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For many people the prism through which the budget should be judged is whether it will prevent South Africa from sliding into junk status as far as foreign currency denominated government bonds are concerned. To repeat ̶ it decidedly moves government finances in the right direction to reduce the risk of such an outcome (for example, by moving much more quickly to a primary surplus as I argued in my pre-budget comments). But it would be wise to recognise that it does not completely remove the risk of a downgrade.

Firstly, it could be argued that although moving in the right direction it does not do so quickly enough and far enough. Much of the planned additional fiscal consolidation has been pushed out to the latter years of the medium-term budget framework and is therefore not a certainty. Important details of how it will happen are lacking, especially concerning the required tax changes to produce the extra revenue that has already been pencilled in, although in my opinion the Budget Review goes out of its way to prepare the ground for an increase in the VAT rate.

Secondly, the need for growth-advancing reforms still remains as before. It was of course unrealistic to expect the Minister of Finance to wave some magic wand, removing all structural impediments to economic activity, as they are overwhelmingly outside his jurisdiction. Although much can be done to improve the short-term growth prospects for the economy just by removing negatives such as policy uncertainty, the positive steps needed will take longer to be hammered out and implemented. It is therefore likely that South Africa will remain trapped in a low growth trajectory for the foreseeable future.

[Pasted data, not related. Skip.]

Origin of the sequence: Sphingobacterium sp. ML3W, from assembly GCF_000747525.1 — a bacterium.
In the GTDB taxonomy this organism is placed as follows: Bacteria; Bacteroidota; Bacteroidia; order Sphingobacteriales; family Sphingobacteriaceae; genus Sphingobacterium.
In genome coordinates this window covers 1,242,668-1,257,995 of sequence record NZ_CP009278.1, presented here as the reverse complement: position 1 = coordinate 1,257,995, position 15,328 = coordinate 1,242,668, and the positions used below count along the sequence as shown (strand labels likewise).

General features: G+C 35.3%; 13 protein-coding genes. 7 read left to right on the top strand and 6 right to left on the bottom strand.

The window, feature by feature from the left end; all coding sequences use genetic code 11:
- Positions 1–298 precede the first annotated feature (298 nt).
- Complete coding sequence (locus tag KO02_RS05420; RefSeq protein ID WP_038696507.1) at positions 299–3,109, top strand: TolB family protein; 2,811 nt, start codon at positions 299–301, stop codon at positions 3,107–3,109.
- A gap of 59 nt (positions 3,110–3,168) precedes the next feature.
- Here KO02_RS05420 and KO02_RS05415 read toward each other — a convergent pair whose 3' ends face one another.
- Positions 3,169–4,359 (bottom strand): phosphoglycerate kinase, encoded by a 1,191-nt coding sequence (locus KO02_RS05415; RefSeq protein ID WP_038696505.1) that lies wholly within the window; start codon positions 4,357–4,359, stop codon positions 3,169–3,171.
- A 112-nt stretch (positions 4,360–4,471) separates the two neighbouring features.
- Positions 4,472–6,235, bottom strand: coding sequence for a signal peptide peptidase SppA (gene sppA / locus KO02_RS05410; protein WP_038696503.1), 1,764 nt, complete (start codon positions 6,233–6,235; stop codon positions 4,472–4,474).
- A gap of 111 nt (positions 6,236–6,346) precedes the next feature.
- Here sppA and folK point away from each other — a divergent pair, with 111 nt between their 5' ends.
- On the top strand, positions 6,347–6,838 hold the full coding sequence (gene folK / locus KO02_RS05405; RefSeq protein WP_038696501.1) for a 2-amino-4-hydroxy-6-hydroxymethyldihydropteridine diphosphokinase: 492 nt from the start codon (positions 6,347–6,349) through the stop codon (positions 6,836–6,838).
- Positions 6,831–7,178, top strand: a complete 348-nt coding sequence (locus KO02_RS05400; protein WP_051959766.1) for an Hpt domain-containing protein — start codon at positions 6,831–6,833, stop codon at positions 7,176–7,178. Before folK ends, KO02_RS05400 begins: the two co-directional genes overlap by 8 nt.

Thirdly, the international environment remains as challenging as before as underlined by Brazil being downgraded to junk status by Moody’s (the last of the three major rating agencies to do so) on budget day. As I said previously, for South Africa to escape the expected general wave or emerging-market downgrades over the next 12 to 18 months will require something exceptional, and I do not believe the steps announced in the budget meet this requirement.

With reference to the Brazilian downgrade mentioned above, it is perhaps useful to compare South Africa with Brazil in judging the risk that South Africa could follow suit. The table below sets out the salient numbers.

South AfricaBrazil
Economic growth (%)
20151,3-3.8
2016f0,7-3,5
2017f1,80,0
Inflation (%)
20155,59,3
2016f5,75,5
10-year sovereign yield (%)
Current9,315,8
Current account balance (% of GDP)
2015-4,3-4,0
2016f-4,5-3,8
Budget balance (% of GDP)
2015-4,2-5.8
2016f-3,5-4,7
2017f-3,1-4,2
Primary balance (% of GDP)
2015-1,01,2
2016f-0,12,0
2017f0,32,3
Gross government debt (% of GDP)
201547,566,2
2016f48,266,2
2017f48,865,3
Average term to maturity of government debt (years)
201511,96,9
Non-resident holdings of government debt (%)
201433,316,6
Projected interest rate growth differential 2015 - 2020 (%)
20151,3-3.8
Unemployment rate (%)
2011 - 2015257
Gini coefficient
Latest WB estimate63,452,9
Source: IMF World Economic Outlook October 2015 and Update January 2016, IMF Fiscal Monitor October 2015, World Bank World Development Indicators 2016

As the table shows, Brazil’s sovereign debt as a percentage of GDP is about 50% higher than that of South Africa but it has already reached its peak, inter alia courtesy of a higher primary surplus, while South Africa’s debt level has yet to stabilise. While both countries are faced with a high level of contingent liabilities, a greater part of these are related to state-owned enterprises in South Africa’s case.